from The American Heritage® Dictionary of the English Language, 4th Edition
- n. The green filamentous growth that arises from spore germination in liverworts and mosses and eventually gives rise to a mature gametophyte.
from Wiktionary, Creative Commons Attribution/Share-Alike License
- n. A filament of cells that forms following the germination of the spores of mosses and liverworts
from the GNU version of the Collaborative International Dictionary of English
- n. The primary growth from the spore of a moss, usually consisting of branching confervoid filaments, on any part of which stem and leaf buds may be developed.
from The Century Dictionary and Cyclopedia
- n. In Muscineæ, a pluricellular, confervoid or filamentous, usually chlorophyllose, structure upou which the leafy plant which bears the sexual organs arises as a lateral or terminal shoot. Also protoneme.
The spores are set free by the bursting of their chamber, and each germinates, putting out a branched thread of cells called a protonema, which may perhaps properly be termed a third generation in the cycle of the plant; for it is only from buds developed on this protonema that the leafy sexual plant arises.
The protonema is not persistent, and the plants are well developed, resembling those of _Pleuridium_.
The moss-plants arise from single projecting cells, and numerous plants may spring from the protonema developed from a single spore.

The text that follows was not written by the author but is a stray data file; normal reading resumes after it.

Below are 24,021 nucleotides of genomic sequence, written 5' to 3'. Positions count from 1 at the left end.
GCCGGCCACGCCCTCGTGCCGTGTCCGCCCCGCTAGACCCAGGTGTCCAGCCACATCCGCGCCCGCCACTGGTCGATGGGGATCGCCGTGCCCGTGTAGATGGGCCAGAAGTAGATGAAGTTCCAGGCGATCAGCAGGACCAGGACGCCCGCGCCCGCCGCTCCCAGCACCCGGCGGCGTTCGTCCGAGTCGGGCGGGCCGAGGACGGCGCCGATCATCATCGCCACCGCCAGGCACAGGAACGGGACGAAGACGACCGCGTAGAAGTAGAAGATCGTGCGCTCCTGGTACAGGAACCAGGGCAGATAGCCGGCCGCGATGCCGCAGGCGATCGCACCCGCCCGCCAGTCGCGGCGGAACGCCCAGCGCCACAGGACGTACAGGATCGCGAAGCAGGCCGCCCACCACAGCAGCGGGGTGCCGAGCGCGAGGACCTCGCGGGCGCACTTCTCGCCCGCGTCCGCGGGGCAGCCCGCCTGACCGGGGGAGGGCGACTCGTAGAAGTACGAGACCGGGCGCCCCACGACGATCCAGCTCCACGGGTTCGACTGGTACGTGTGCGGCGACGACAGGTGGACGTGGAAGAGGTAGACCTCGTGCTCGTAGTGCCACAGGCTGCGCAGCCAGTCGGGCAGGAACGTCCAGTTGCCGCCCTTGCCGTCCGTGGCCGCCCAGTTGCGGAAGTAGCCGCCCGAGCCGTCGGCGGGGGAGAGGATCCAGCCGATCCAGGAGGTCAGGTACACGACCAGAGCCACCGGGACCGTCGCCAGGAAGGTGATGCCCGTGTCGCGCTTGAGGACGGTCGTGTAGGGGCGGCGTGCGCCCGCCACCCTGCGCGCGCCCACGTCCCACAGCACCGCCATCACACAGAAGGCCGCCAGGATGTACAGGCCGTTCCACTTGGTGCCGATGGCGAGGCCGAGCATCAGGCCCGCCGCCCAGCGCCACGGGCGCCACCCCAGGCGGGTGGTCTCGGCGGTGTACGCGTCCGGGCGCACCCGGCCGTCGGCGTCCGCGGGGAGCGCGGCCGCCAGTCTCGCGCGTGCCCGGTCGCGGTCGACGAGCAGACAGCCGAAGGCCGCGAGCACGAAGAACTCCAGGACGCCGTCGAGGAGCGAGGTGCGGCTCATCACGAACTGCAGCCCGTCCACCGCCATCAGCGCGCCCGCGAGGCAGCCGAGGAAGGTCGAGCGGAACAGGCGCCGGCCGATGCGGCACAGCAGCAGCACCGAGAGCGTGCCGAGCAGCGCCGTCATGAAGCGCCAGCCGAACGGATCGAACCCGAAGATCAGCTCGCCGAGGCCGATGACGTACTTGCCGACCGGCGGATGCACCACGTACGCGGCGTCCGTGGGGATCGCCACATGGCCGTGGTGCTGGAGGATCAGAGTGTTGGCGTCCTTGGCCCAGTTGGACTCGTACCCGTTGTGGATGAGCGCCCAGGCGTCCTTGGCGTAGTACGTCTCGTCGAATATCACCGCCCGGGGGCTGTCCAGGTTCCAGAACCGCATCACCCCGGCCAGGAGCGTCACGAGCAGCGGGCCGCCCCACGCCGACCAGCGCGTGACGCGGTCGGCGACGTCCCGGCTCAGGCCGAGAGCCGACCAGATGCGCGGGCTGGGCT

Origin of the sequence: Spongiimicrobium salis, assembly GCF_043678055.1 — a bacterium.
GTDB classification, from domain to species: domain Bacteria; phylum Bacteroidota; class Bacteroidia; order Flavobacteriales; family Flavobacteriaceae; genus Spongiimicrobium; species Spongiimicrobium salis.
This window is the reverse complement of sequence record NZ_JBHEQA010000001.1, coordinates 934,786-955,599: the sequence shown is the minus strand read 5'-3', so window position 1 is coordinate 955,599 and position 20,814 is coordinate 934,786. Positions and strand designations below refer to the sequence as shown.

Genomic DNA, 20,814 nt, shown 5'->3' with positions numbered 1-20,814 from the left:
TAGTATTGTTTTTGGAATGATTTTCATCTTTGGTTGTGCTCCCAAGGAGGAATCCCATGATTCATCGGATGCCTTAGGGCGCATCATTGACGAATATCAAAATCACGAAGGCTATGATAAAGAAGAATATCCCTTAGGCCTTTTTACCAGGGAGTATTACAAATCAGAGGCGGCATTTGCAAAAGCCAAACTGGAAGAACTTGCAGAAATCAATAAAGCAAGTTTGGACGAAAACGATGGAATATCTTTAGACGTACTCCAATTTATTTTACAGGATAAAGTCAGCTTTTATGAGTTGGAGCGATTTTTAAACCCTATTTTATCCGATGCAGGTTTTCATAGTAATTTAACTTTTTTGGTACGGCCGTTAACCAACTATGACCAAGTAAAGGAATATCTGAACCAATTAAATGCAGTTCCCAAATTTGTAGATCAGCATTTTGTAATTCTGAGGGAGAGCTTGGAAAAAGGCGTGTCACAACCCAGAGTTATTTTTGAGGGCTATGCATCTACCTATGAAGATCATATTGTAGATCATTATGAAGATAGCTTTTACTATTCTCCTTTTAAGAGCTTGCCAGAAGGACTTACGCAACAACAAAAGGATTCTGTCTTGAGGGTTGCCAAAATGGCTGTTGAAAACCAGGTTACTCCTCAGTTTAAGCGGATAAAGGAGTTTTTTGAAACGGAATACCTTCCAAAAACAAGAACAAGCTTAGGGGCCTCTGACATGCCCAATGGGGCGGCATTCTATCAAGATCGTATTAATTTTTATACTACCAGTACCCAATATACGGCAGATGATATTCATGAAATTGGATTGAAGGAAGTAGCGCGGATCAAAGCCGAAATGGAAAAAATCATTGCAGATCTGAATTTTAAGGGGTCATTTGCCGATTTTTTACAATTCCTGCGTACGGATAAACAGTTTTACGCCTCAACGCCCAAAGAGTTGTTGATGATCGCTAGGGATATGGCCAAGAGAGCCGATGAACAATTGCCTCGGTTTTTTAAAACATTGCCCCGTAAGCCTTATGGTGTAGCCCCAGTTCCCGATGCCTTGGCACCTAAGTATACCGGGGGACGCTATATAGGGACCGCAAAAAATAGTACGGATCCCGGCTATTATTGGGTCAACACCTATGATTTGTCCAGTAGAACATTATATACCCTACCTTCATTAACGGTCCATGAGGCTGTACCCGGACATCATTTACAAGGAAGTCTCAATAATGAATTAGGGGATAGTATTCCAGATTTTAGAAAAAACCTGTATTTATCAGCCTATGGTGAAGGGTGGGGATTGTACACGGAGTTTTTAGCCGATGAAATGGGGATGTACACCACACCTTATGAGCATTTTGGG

The spore on germination forms a short filament which soon broadens out into the thalloid protonema.
Besides this, gemmae may be formed on the protonema, on the leaves or at the apex, and some mosses have specialized shoots for their better protection or distribution.
In addition to the leaves the stem often bears hair-like structures of different kinds, some of which correspond to modified branches of protonema.
A filamentous protonema is first developed, some of the branches of which are exposed to the light and contain abundant chlorophyll, while others penetrate the substratum as brown or colourless rhizoids.
The social growth of the plants characteristic of many mosses is a result of the formation of numerous plants on the original protonema and on developments from the rhizoids.
The protonema forms a flat, lobed, thalloid structure attached to the soil by rhizoids, and the plants arise from marginal cells.
The sexual generation is always a leafy plant, which is not developed directly from the spore but is borne on a well-marked and usually filamentous protonema.